“You’ll never walk along the beach and look at it the same way again,” says Charlotte Jacob who, with husband Stuart hopes to combine business with ecological education.
However she hopes activities such as running workshops to teach others how to collect and press seaweed to create their own work – there are around 650 varieties in Britain – will raise awareness of the importance of seaweed to our marine ecosystems.
“It was actually my grandma who showed me how to collect seaweed and then press and dry it back in the 80’s, her mother was a Victorian and she had also done it,” she says. “We have seen a resurgence of this kind of art recently, but my grandma was doing this back in the 80’s when it really wasn’t fashionable. She would have flowers drying in the garage and she would make dried flower bouquets and give them to people.
“I think all these art forms were passed on this way – handed down the generations.”
As well as using pressing to raise awareness of seaweed which sequesters carbon, provides habitat for fish and limits ocean acidification – the couple hope it will encourage appreciation for all life in our oceans. They are working with charities such as the Marine Conservation Society and The Seal Project in Brixham.
Charlotte admits the idea was almost an accident. They had been running a greetings card business and were searching for new inspiration in a crowded market when she recalled collecting seaweed with her grandmother.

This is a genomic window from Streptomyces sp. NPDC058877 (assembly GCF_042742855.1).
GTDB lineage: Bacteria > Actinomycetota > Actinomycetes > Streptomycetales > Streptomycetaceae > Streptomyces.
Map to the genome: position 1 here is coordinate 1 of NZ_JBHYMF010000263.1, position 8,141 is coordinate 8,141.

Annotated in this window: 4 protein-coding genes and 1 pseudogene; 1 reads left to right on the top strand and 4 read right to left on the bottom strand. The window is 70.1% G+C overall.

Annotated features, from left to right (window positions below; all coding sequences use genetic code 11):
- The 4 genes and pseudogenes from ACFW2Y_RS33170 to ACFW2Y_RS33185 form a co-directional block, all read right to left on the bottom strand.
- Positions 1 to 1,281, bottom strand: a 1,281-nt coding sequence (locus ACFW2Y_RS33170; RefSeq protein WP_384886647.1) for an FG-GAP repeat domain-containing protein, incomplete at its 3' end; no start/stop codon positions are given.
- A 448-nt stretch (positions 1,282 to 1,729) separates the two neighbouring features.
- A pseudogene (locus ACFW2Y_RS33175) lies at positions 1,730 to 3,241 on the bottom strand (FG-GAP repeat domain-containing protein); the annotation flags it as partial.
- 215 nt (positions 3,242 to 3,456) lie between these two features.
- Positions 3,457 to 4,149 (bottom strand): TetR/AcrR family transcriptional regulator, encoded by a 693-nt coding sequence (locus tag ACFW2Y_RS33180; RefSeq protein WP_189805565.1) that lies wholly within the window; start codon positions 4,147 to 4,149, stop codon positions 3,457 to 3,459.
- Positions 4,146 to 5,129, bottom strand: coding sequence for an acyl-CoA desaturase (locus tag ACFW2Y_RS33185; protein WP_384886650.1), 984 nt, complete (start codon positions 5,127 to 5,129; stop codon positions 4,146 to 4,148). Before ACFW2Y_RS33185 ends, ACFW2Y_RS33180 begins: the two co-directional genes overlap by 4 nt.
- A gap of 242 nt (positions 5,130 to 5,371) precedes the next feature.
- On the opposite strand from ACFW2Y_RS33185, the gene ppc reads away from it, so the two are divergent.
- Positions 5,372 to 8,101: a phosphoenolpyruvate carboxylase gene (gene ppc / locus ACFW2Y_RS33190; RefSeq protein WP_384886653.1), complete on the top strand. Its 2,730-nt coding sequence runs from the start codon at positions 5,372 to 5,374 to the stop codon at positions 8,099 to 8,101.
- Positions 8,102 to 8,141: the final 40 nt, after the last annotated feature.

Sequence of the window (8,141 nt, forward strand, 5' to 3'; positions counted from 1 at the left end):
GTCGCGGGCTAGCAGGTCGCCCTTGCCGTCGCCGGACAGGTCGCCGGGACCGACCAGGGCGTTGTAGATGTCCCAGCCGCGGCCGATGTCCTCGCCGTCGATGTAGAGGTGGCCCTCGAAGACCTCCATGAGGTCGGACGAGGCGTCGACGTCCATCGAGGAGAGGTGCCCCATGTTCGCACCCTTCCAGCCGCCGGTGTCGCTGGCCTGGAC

Though less than a year since their official launch they are already struggling to keep up with demand: “I’d like to say we had this brilliant idea and it was all planned but it’s just had a life of its own,” she adds.
They have gathered a number of awards and attracted interest from large organisations such as The National Trust, who want to use their cards and gifts as a way of engaging and educating the public.
Charlotte and Stuart will be running workshops from their base at the Cider Press Centre where you can learn how to arrange and press seaweed and make your own cards and prints.
“I am really clear that I don’t pick seaweed that is still growing – I only collect what has been washed up. I know it’s only a small amount but if we all started picking it then very soon that would have an impact.”
The Devon Seaweed Company is in the Cider Press Centre which is open daily.
Please check opening times as they may vary. For more information about workshops you can email info@DevonSeaweedCompany.com The shop also stocks work from Victoria Benjafield who runs Time and Tide Aerial who gets drone images of the sea and coastline from around the world. She has created a range of cards and prints as well as t-shirts.
Dulse (pictured right) is a commonly found seaweed on Devon shores and is both high in protein and fibre. It is a nutrient-rich red algae which has become increasingly popular as a health food due to its variety of properties.
But pollution and rising temperatures are causing a shift in our oceans as well as on land. Some varieties of seaweed such as the Velvet Horn are struggling, particularly on warmer southern coasts rather than in northern parts of the UK. However there are other seaweeds such as the Wakame that are flourishing.